catachresis


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Related to catachresis: chiasmus, zeugma

cat·a·chre·sis

 (kăt′ə-krē′sĭs)
n. pl. cat·a·chre·ses (-sēz)
1. The misapplication of a word or phrase, as the use of blatant to mean "flagrant."
2. The use of a strained figure of speech, such as a mixed metaphor.

[Latin catachrēsis, improper use of a word, from Greek katakhrēsis, excessive use, from katakhrēsthai, to misuse : kata-, completely; see cata- + khrēsthai, to use; see gher- in Indo-European roots.]

cat′a·chres′tic (-krĕs′tĭk), cat′a·chres′ti·cal (-tĭ-kəl) adj.
cat′a·chres′ti·cal·ly adv.

catachresis

(ˌkætəˈkriːsɪs)
n
(Linguistics) the incorrect use of words, as luxuriant for luxurious
[C16: from Latin, from Greek katakhrēsis a misusing, from katakhrēsthai, from khrēsthai to use]
catachrestic, ˌcataˈchrestical adj
ˌcataˈchrestically adv

cat•a•chre•sis

(ˌkæt əˈkri sɪs)

n.
misuse or strained use of words, as in a mixed metaphor, occurring either in error or for rhetorical effect.
[1580–90; < Latin < Greek: a misuse =katachrê(sthai) to misuse (kata- cata- + chrêsthai to use, need) + -sis -sis)]
cat`a•chres′tic (-ˈkrɛs tɪk) cat`a•chres′ti•cal, adj.
cat`a•chres′ti•cal•ly, adv.

catachresis

Incorrect use of words.
ThesaurusAntonymsRelated WordsSynonymsLegend:
Noun1.catachresis - strained or paradoxical use of words either in error (as `blatant' to mean `flagrant') or deliberately (as in a mixed metaphor: `blind mouths')
rhetorical device - a use of language that creates a literary effect (but often without regard for literal significance)
References in periodicals archive ?
"Catachresis, Prosopopoeia, and the Pathetic Fallacy: the Rhetoric of Ruskin." In Poetry and Epistemology, edited by Roland Hagenbuchle and Laura Skandere.
The simultaneous presence and absence of the woman points to another rhetorical device: catachresis, which Jacques Derrida (1992) defines as the "violent and forced abusive inscription of a sign" (p.
Queer as catachresis: The Beijing queer film festival in cultural translation.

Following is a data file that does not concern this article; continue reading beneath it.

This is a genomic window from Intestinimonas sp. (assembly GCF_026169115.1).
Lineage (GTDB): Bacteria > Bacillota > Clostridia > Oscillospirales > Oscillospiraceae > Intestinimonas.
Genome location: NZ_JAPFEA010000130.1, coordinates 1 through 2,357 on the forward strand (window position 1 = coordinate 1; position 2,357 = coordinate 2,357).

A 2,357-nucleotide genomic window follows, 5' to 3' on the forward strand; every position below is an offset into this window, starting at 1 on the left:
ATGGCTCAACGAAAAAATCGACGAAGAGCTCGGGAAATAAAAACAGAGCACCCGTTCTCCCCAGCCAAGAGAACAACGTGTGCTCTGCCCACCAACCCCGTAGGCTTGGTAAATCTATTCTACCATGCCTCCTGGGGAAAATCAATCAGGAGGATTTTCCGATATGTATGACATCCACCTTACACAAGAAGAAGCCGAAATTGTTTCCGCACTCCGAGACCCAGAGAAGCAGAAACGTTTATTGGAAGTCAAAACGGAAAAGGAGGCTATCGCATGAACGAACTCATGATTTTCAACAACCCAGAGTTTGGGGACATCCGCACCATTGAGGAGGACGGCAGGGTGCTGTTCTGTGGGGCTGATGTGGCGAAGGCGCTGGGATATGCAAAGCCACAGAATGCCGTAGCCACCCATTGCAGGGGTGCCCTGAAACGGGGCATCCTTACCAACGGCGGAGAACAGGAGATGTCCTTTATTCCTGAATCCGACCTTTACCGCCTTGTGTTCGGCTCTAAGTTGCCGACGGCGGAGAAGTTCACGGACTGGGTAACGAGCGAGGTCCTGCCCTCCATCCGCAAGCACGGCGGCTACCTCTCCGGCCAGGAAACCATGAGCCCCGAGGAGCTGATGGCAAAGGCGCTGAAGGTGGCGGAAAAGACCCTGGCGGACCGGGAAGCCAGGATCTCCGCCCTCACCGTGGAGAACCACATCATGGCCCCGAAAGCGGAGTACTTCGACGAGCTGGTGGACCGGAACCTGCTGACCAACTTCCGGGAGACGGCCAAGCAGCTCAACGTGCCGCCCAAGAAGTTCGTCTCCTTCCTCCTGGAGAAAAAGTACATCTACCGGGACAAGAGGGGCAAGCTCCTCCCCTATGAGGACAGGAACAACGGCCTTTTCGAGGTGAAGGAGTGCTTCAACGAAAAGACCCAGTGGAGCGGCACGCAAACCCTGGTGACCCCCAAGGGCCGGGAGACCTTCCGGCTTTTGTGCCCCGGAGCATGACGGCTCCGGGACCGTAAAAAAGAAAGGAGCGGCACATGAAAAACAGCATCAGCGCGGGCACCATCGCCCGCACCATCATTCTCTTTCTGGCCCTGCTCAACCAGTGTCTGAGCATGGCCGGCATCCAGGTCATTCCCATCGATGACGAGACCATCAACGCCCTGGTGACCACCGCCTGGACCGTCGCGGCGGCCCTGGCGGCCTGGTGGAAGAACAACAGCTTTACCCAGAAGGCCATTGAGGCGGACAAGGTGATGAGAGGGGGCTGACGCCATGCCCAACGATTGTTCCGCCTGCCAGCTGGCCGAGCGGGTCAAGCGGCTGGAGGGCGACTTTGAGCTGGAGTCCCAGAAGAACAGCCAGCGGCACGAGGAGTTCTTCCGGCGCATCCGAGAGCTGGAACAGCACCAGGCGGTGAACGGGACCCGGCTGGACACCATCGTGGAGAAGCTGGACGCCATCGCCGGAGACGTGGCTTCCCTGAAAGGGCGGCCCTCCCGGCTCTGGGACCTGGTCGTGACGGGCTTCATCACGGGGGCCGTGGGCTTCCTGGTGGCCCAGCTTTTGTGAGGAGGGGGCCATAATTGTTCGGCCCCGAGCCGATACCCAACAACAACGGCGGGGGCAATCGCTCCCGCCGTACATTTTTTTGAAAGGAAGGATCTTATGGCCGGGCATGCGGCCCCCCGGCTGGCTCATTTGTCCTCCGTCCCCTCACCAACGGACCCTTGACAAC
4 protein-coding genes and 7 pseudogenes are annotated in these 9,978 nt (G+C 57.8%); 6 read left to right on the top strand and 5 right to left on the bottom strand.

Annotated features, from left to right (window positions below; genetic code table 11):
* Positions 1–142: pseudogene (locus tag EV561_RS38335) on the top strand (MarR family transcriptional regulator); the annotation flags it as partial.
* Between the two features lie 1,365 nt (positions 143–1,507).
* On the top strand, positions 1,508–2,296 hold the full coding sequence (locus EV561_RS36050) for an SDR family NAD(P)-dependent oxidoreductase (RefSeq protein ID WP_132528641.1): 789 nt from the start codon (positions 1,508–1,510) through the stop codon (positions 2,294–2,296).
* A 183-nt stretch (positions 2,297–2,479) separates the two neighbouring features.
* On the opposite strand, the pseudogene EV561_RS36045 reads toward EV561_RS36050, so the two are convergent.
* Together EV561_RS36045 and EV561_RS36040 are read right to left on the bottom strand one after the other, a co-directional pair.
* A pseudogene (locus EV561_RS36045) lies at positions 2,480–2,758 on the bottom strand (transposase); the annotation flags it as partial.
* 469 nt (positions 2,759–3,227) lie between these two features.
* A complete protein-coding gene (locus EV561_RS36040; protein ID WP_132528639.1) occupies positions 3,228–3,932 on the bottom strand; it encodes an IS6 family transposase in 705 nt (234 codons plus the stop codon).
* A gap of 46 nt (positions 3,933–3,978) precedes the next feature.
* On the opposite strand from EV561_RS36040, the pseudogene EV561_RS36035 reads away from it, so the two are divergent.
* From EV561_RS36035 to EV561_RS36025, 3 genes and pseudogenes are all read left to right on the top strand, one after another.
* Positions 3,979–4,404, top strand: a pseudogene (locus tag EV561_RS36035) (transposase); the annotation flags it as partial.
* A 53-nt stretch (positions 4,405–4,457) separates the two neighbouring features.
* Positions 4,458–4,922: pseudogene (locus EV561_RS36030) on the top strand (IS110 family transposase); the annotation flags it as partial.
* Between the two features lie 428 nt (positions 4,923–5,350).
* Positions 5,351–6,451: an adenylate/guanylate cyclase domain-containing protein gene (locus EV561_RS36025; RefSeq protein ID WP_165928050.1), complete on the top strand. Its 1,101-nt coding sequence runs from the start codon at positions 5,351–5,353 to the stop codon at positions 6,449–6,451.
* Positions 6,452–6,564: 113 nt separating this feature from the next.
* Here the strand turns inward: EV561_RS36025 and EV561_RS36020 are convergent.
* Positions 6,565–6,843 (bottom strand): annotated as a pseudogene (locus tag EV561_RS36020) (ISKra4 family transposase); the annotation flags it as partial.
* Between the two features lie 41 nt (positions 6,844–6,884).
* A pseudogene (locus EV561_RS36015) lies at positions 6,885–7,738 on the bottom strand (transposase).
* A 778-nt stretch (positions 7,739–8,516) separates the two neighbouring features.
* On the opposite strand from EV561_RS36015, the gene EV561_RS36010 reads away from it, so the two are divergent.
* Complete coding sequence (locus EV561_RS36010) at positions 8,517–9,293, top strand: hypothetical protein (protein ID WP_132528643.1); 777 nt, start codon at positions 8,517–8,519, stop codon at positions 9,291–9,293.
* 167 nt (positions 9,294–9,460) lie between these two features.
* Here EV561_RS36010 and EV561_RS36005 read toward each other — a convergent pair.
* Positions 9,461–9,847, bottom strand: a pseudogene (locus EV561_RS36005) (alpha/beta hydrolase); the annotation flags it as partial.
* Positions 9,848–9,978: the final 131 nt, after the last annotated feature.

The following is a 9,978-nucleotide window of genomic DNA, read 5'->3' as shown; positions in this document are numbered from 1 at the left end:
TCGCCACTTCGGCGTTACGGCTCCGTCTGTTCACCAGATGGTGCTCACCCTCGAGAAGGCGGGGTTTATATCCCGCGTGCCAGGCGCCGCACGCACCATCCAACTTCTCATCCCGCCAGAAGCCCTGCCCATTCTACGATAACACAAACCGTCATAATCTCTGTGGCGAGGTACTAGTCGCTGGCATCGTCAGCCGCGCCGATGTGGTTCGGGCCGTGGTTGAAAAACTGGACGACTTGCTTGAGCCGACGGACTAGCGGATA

Pascal's sublime trope does its work through catachresis. As Pseudo-Dionysius (1987) writes, "incongruities are more suitable for lifting our minds up into the domain of the spiritual ...
Spivak (1990) deconstructs the idea of forced categories because we would ''insistently be aware that the master words are catachresis...
It was its use in the latter sense that inspired Poe's contemporary, Karl Marx, to coin "commodity fetishism" as a phrase of ironic subversion; "commodity fetishism" is a deliberate "catachresis, a violent yoking of the most primitive, exotic, irrational, degraded objects of human value [fetishes] with the most modern, ordinary, rational, and civilized [commodities]" (Mitchell 1986, 191).
of rhetorical figures of speech, among others, catachresis, asyndeton,
Somewhat controversially, I call this logic 'catachresis'--the irony of irony.
(35) With Antigone, what it means to be human 'has entered into catachresis: we no longer know its proper usage' (Antigone's Claim, p82).
"Ostention, Simile, CatachresiS: Misusing Helena Viramontes's Under the Feet of Jesus to Rethink the Globalization Environmentalism Relation." Discourse 29.2-3 (2007): 346-366.
oppositionaldeployment of "catachresis." More precisely,
According to Berger, if language is tropic, lacking proper terms, then "catachresis" should be understood as the general condition of language.